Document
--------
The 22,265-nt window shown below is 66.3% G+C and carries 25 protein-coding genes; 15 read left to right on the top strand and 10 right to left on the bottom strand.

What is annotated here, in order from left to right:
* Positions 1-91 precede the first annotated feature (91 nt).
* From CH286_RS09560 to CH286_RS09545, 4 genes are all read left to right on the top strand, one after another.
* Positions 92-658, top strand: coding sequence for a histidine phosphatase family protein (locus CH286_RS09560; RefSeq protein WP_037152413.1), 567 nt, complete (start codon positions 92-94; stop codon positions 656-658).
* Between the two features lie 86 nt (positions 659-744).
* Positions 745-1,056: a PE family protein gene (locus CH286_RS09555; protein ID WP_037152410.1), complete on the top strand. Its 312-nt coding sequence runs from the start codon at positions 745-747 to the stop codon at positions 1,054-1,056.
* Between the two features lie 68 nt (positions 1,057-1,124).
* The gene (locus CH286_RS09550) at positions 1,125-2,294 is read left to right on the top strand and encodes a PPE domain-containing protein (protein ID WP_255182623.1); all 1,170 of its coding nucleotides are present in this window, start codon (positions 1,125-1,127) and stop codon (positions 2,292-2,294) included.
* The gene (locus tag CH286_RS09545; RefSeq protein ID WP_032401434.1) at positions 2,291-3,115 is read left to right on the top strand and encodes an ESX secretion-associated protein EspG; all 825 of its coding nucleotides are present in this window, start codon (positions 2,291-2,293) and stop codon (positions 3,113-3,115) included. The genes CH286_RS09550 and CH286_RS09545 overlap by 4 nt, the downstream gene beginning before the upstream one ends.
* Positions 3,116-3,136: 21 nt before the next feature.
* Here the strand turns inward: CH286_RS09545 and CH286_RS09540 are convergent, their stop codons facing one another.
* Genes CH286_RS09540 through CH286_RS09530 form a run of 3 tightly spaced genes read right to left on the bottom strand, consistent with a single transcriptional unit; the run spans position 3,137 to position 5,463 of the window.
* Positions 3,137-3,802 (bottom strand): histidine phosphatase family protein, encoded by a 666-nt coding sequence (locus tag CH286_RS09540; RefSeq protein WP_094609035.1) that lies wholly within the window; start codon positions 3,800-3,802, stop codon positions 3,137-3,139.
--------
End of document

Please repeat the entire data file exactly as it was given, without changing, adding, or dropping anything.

The 22,265-nt window shown below is 66.3% G+C and carries 25 protein-coding genes; 15 read left to right on the top strand and 10 right to left on the bottom strand.

What is annotated here, in order from left to right:
* Positions 1-91 precede the first annotated feature (91 nt).
* From CH286_RS09560 to CH286_RS09545, 4 genes are all read left to right on the top strand, one after another.
* Positions 92-658, top strand: coding sequence for a histidine phosphatase family protein (locus CH286_RS09560; RefSeq protein WP_037152413.1), 567 nt, complete (start codon positions 92-94; stop codon positions 656-658).
* Between the two features lie 86 nt (positions 659-744).
* Positions 745-1,056: a PE family protein gene (locus CH286_RS09555; protein ID WP_037152410.1), complete on the top strand. Its 312-nt coding sequence runs from the start codon at positions 745-747 to the stop codon at positions 1,054-1,056.
* Between the two features lie 68 nt (positions 1,057-1,124).
* The gene (locus CH286_RS09550) at positions 1,125-2,294 is read left to right on the top strand and encodes a PPE domain-containing protein (protein ID WP_255182623.1); all 1,170 of its coding nucleotides are present in this window, start codon (positions 1,125-1,127) and stop codon (positions 2,292-2,294) included.
* The gene (locus tag CH286_RS09545; RefSeq protein ID WP_032401434.1) at positions 2,291-3,115 is read left to right on the top strand and encodes an ESX secretion-associated protein EspG; all 825 of its coding nucleotides are present in this window, start codon (positions 2,291-2,293) and stop codon (positions 3,113-3,115) included. The genes CH286_RS09550 and CH286_RS09545 overlap by 4 nt, the downstream gene beginning before the upstream one ends.
* Positions 3,116-3,136: 21 nt before the next feature.
* Here the strand turns inward: CH286_RS09545 and CH286_RS09540 are convergent, their stop codons facing one another.
* Genes CH286_RS09540 through CH286_RS09530 form a run of 3 tightly spaced genes read right to left on the bottom strand, consistent with a single transcriptional unit; the run spans position 3,137 to position 5,463 of the window.
* Positions 3,137-3,802 (bottom strand): histidine phosphatase family protein, encoded by a 666-nt coding sequence (locus tag CH286_RS09540; RefSeq protein WP_094609035.1) that lies wholly within the window; start codon positions 3,800-3,802, stop codon positions 3,137-3,139.